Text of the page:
Holiday Presence

Holiday Presence

A Letter from Brenda Strong

I have a confession to make.  I have been stressed out lately.  Yes, even yoga teachers can let life circumstances get the best of them.

The Holidays can be a challenging time for most of us.  We all long for closeness of family, warmth and an intimacy that may resemble our favorite memories from childhood.  If our childhood memories of family don't fill us with warmth, we may seek out a fantasy of what we think family could be that it wasn't. Either way, the holidays can fill us with a mixture of feelings that may be difficult to navigate; and unfulfilled expectations can leave us feeling lonely, especially if the family we long for isn't created yet. 

For many of us going through reproductive difficulties, it may be a time filled with sadness, longing isolation and stress.  How can we navigate through this time without having a nervous breakdown or going into a depression?  The key is found in a word that is tossed around the holidays a lot.  Presents. But instead of the kind tied up neatly in a bow with beautiful paper, the kind I'm talking about is free and available to us at all times. Presence.  It is learning to be present, that allows us to receive the greatest gifts in life, the ones that touch our hearts, give us hope and connect us to ourselves, our bodies and each other.

How does one become present? It's simple. The quickest way to become present is through our breath.  Simply observing the breath as it passes through us, and watching it, brings us fully into this moment.  When we watch the breath and are present, the body does a miraculous thing.  It opens.  And when our bodies open, our monkey mind slows down and so does our heart rate, and we become aware.  When we become present to what we are feeling, we give these sensations an opportunity to release their power over us.  When we are in the presence of pure awareness, there is an opportunity to release the baggage of the past and the fearful projections of the unknown future.  There is just NOW.  And inside now, there is nothing to resist or grasp at, there is just what is.  There is a simplicity of BEING.  From this short time of connecting to our breathing, we are able to de-stress the body, release anxiety and receive the gift of this moment.  As we do this, we can start to string those moments together, and before we know it, we are on the other side of our feelings peacefully.

So this holiday season, as you gather your presents for others, don't forget to give yourself the gift of the PRESENT moment.

Someone once said, "The past is history, the future a mystery, and the present moment is all we have...that is why it is called a 'gift'."

Just remember, to receive the gift of life all you have to do is take it one breath at a time... :-)

Na  "mama" ste


Mind Body Disconnect and Infertility

Mind Body Disconnect and Infertility

By Brenda Strong

Part of healing the relationship with our bodies during a fertility crisis is to stop and listen to what our body is saying on the simplest of levels- that of sensation. When we are inundated with information from the outside- FSH levels, egg quality, how many follicles we have, basal body temperature, timed sex, invasive injections, doctors appointments and BMI scores- we are so focused on “fixing a problem”- that of unexplained infertility- that we often leave our bodies behind. The stress of trying to get it “right” can often be what is “wrong”.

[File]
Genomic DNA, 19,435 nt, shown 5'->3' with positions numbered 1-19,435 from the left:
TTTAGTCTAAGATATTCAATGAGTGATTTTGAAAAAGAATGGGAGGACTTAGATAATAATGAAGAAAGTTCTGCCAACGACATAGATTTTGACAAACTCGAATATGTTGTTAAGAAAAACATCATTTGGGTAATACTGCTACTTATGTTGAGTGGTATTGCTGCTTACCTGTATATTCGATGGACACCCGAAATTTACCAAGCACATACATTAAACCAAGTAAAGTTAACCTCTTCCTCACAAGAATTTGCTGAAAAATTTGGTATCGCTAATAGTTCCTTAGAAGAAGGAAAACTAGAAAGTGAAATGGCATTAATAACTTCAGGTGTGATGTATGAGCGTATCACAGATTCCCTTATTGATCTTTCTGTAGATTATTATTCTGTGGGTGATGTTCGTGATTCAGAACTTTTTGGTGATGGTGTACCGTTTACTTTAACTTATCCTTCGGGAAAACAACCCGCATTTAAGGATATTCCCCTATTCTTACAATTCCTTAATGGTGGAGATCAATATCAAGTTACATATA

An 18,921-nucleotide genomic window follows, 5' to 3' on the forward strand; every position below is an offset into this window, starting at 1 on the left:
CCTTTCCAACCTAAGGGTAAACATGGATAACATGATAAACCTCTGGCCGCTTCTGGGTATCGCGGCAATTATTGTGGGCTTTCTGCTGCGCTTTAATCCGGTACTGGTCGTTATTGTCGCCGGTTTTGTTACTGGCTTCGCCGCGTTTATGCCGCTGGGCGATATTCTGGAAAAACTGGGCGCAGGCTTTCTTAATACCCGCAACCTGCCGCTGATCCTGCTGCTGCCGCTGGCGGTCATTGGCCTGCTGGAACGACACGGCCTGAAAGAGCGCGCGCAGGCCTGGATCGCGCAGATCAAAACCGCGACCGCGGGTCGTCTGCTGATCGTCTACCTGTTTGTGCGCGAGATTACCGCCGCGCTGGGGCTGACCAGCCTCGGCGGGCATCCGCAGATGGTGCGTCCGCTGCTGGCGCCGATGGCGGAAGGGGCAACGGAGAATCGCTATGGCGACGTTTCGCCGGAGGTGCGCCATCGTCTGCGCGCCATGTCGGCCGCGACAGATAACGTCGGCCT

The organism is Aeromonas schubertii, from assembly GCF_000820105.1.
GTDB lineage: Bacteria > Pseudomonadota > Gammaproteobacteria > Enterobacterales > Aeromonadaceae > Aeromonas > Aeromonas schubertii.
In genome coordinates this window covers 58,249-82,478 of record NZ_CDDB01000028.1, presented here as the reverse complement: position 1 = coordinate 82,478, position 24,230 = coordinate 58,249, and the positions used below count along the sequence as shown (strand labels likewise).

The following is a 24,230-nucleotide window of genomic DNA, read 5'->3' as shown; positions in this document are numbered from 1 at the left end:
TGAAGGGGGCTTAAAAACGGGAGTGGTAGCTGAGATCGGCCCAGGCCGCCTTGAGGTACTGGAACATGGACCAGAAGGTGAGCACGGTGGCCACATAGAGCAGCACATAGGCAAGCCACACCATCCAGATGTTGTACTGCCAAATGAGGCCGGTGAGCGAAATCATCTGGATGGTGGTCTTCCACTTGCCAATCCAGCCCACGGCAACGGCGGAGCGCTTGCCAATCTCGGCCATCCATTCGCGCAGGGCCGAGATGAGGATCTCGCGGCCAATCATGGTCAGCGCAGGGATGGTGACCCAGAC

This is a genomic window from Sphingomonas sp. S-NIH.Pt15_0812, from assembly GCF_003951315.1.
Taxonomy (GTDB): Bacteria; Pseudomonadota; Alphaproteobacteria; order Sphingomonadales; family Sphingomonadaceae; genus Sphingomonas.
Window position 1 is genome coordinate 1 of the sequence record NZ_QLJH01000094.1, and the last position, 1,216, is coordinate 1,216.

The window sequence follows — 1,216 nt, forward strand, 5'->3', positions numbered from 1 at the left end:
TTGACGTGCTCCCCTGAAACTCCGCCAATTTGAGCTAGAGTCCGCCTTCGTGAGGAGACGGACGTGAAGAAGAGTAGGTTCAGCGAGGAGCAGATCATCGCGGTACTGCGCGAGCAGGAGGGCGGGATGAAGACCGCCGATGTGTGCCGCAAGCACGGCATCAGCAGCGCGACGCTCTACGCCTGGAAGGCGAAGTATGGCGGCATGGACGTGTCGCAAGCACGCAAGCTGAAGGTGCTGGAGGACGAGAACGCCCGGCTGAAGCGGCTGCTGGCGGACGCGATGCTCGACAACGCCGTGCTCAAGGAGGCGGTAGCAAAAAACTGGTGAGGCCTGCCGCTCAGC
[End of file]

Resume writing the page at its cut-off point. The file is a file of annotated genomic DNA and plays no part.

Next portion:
Ever heard the phrase “running around like a chicken with its head cut off”? I know that conjures up an extreme image, but often times, that is exactly what happens to my students when they are trying to do everything they can to conceive. Their bodies are running to and from doctors offices, blood work labs, acupuncture clinics and pharmacies, and then rushing off to yoga class to try to relax- while their heads are spinning out of control with worry about everything from finances to FSH scores. They become “disconnected” where mind and body are going in two different directions, and their stress levels sky rocket. This is not to say that they shouldn’t be doing all of these things to achieve their goal, but the key is to question the “how” they are doing it, that could be counter productive to their success.

Understanding the Nature of Disconnect

Why is there a “disconnect” in the first place? The truth is that many of us are walking through life disconnected from our bodies. We either abuse our bodies verbally or physically because we aren’t thin or fit enough for our liking and so behaviors of over exercise or over eating become chronic habitual patterns. (I myself have been at either end of this pendulum swing more than once in my life- the hyper focus on the physical form in the entertainment industry can be overwhelming at times.) Or our bodies are too uncomfortable to be in so we “check out”. Oftentimes we override the messages we do get by reaching for a cup of coffee or a candy bar when what our body really needs is to rest for 5 minutes with our feet up and quiet our physical environment. Many of us are unaware of how our bodies feel at all unless it is sending us a message of pain or disease that gets our attention, and then we go running to our doctors to ask them to “fix it” as if it has nothing to do with us. With the ultra high rates of obesity in our country it is clear that we have become disconnected from our bodies as a nation. (Unfortunately, people who have higher body mass index scores can experience compromised fertility function and so the two are not unrelated topics.) Being disconnected is a by-product of the multitasking, overscheduled society that we have become.